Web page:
ASU personnel handle many kinds of sensitive information, much of it subject to privacy laws and other regulations. This information may reside on ASU-managed network servers, on third-party "cloud" systems, or even sometimes on local disks, portable devices, or removable media. Wherever it resides, and wherever we are at the time, it's everyone's responsibility to keep this information secure and confidential.

ASU's Sensitive Data Handling standard outlines roles, responsibilities, and appropriate methods for securing sensitive information. The standard includes an appendix with detailed examples of information considered sensitive; the list is exemplary, not exhaustive, but will give you a basis for evaluating the sensitivity of other data. Below are some things that everyone who works at ASU should do to protect information.

Smart phones, tablets, laptops, flash drives, and mp3 players are all mobile devices that can store large amounts of data and are highly portable. They are easy to steal or lose, and unless precautions are taken, an unauthorized person can gain access to the information stored on them or accessed through them. Even if not stolen or lost, intruders can sometimes gain all the access they need if the device is left alone and unprotected, if data is transmitting information via a wireless network, or if malware is installed. The results can include crippled devices, personal data loss, and access to information you may not have thought you had access to.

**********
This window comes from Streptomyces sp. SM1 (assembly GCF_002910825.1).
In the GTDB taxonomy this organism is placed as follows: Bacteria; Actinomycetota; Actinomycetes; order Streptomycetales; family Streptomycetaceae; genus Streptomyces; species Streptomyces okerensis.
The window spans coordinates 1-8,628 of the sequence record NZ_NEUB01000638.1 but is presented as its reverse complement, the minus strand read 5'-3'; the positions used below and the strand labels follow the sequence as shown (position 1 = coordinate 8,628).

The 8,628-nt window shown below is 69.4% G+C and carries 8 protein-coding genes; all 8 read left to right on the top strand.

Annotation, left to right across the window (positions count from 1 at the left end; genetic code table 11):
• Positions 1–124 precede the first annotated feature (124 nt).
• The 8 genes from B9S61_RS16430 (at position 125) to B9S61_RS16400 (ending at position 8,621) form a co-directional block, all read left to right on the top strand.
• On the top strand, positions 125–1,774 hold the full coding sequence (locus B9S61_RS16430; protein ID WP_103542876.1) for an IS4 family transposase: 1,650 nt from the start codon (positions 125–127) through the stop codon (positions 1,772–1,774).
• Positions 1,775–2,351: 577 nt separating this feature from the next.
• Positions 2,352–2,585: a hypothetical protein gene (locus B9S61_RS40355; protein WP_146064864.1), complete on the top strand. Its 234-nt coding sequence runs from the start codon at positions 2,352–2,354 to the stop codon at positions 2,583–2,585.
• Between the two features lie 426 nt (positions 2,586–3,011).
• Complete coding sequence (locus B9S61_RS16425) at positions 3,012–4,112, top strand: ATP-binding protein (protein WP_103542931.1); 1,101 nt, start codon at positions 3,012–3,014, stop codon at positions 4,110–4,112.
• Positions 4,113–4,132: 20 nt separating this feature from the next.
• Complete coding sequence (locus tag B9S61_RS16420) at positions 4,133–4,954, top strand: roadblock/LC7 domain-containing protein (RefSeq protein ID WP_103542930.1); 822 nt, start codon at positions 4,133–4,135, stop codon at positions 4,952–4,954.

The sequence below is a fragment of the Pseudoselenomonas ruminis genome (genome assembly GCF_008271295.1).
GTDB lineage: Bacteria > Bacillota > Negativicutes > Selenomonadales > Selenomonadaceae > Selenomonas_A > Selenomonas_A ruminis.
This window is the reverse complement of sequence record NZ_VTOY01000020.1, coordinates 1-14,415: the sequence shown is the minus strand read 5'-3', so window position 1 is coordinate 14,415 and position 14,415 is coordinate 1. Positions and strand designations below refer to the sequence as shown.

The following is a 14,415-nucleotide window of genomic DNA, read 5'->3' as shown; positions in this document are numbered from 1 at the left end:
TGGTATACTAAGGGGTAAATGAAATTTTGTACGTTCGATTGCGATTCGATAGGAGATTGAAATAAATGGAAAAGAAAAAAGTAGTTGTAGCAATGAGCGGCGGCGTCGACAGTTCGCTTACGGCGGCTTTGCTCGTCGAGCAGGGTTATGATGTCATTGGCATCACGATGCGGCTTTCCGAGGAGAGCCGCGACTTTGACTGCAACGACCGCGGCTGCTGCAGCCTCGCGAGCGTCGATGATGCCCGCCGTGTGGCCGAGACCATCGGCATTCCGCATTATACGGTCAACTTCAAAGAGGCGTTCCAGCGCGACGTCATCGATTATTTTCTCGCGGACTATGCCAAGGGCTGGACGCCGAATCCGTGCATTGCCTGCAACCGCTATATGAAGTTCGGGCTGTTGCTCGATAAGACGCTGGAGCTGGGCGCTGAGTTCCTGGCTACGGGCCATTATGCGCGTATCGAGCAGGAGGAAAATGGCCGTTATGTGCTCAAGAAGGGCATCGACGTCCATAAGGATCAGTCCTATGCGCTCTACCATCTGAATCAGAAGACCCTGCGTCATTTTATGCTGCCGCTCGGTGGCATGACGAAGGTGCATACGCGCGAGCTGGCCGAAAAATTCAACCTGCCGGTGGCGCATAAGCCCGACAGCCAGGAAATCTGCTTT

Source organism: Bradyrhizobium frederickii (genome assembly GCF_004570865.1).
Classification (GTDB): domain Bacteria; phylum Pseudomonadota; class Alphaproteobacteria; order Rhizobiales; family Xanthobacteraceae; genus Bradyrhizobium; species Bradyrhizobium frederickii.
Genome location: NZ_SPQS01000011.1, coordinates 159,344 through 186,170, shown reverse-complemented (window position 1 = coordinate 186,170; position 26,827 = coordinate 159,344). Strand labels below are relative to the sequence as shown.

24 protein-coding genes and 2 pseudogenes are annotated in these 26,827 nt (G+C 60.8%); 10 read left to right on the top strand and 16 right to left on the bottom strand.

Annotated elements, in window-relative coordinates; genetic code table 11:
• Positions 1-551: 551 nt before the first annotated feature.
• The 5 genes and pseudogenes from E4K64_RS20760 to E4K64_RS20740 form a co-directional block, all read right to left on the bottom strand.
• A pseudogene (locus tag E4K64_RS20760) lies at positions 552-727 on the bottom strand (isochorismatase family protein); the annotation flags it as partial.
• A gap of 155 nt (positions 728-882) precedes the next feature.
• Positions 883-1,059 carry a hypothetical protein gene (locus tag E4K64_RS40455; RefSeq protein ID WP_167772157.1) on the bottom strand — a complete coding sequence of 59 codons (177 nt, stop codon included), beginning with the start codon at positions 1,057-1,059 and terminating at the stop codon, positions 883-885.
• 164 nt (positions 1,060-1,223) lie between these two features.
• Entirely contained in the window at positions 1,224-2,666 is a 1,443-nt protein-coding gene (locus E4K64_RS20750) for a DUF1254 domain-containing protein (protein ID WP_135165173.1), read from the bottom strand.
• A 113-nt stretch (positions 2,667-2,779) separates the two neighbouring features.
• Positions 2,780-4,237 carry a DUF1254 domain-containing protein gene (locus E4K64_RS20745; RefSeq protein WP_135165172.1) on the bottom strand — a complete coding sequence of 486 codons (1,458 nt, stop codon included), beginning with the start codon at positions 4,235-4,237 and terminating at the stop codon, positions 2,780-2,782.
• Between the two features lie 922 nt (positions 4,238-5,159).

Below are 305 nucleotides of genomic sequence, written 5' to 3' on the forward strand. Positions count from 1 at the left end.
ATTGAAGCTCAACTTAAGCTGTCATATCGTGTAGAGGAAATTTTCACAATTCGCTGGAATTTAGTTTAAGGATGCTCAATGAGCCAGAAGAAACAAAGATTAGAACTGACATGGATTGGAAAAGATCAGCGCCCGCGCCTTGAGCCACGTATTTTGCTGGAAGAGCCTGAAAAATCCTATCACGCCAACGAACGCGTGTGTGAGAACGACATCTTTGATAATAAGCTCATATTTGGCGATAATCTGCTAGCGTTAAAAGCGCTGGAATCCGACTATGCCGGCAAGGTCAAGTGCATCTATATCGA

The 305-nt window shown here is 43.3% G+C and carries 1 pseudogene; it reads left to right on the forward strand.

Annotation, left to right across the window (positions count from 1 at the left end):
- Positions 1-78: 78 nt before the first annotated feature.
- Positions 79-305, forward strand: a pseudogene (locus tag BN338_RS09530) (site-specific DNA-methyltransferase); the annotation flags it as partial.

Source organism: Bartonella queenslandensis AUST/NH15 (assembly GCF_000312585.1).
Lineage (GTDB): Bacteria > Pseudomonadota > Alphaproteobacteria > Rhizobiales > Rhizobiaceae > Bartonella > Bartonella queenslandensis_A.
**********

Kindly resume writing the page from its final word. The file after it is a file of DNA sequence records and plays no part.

Public Wi-FI and Hotel Internet

While public Wi-Fi and hotel internet can be very useful to ASU employees while traveling, there are also security risks both due to their open nature as well as the tendency to have few security measures if any. If you are traveling and require internet, below are some actions you can take to protect yourself if you must use public Wi-Fi or hotel internet.